Dr. W. Edwards Deming got me thinking about customers in the early 1980s. As a police chief, who were my customers? What about the officers I led, were they, too, my customers? Who were the customers of the police department?
One thing I began to learn as we crafted our Principles of Quality Leadership was the importance of feedback. In order to grow either professionally, personally, or as an organization, you must be open to feedback from those around you and those whom you serve. Honest feedback gives a person the opportunity for growth and improvement.
It needs to be an on-going practice in today’s modern police agency.
I wrote this in Arrested Development:
“Beginning in 1978, I had raised the stakes by asking the department to make a firm commitment to what I called a ‘Decade of Developing Organizational Excellence.’ I was trying to distinguish differences between the military organizations in which many of my officers had served and those of a modern police department.
“It was here that I began to see many links between business, industry, and government, few with the military style that was dominant in most police departments. The police were different than the military; they had more things in common with both public and private organizations that deliver customer services. These businesses were asking questions of their customers; finding out what they needed to know to improve.
“While policing isn’t a competitive business (at least so far), police departments do have customers, community residents who use their services, pay taxes, and act as shareholders—not unlike those in the corporate world. I told the community we needed to de-emphasize the paramilitary traditions of the police – to be more like other organizations in society and to develop enhanced relations with other agencies and the people we serve.…
“What I intended to do was create a survey of people who had contact with us – I called it a customer survey. A contact could be, for instance, making a verbal complaint, being the victim of a crime, or even being arrested. As it turned out, the results of this monthly survey became a valuable source of information. It helped me to more realistically evaluate how we were really doing.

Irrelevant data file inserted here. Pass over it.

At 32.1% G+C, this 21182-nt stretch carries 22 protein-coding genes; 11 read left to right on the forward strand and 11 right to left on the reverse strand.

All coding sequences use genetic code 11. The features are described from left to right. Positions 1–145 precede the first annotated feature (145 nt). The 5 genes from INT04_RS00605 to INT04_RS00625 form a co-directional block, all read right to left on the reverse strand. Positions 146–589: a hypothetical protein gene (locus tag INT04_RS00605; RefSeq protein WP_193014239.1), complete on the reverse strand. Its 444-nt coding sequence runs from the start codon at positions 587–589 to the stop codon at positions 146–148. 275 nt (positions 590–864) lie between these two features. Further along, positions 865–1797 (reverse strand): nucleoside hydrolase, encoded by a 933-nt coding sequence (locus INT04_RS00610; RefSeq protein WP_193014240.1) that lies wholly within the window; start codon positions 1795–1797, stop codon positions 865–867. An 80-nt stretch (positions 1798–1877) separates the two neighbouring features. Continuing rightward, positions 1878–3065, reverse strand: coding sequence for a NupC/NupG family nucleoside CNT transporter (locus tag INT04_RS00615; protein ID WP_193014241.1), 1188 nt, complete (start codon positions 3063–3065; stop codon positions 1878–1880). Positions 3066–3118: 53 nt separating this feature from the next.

“Think about it: without an ongoing survey, how will any police department know how it is doing? In the business world, customer feedback is essential. It should be no different in a police agency. How else will police know what their citizens think of their services? But more critical, how else will police know what services or functions need to be improved?
“I decided I needed to have this kind of feedback. I wanted to hear from those with whom we had actual contact; not those who just have an opinion about us. I wanted to know how we were doing from those with whom we actually had dealt face to face. If I was requiring department leaders to get feedback from each other and their employees, why not from those who used our services?
“After a number of things were considered, such as cost, the number of surveys we needed to send out, and to whom we’d send them, I began to mail out a survey form with a self-addressed, stamped envelope. It was sent from me to the people identified in every 50th police incident (as determined by randomly-selected case numbers). Each survey was enclosed with a personal letter explaining why I was doing this, why I thought it was necessary, and asked for their feedback. The survey asked them to rate their experience with us on a scale from one to five (one being poor and five being excellent) in seven categories:
- Quality of service.
- Solving the problem.
- Putting you at ease.
- Professional conduct.
“At the end of the survey, I asked the critical question: how can we improve? And those who answered were not hesitant to tell me.”
Today, customer surveying has never been easier. There are online programs such as Survey Monkey and others which can not only elicit feedback from external customers (citizens who use police services) but also internally with department employees.
- How ARE you doing? Do you know?
- Here’s a way to find out.
 At that time we were assigning about 100,000 case numbers each year; therefore, a 1-in- 50 sampling meant we mailed out an average of 160 surveys each month.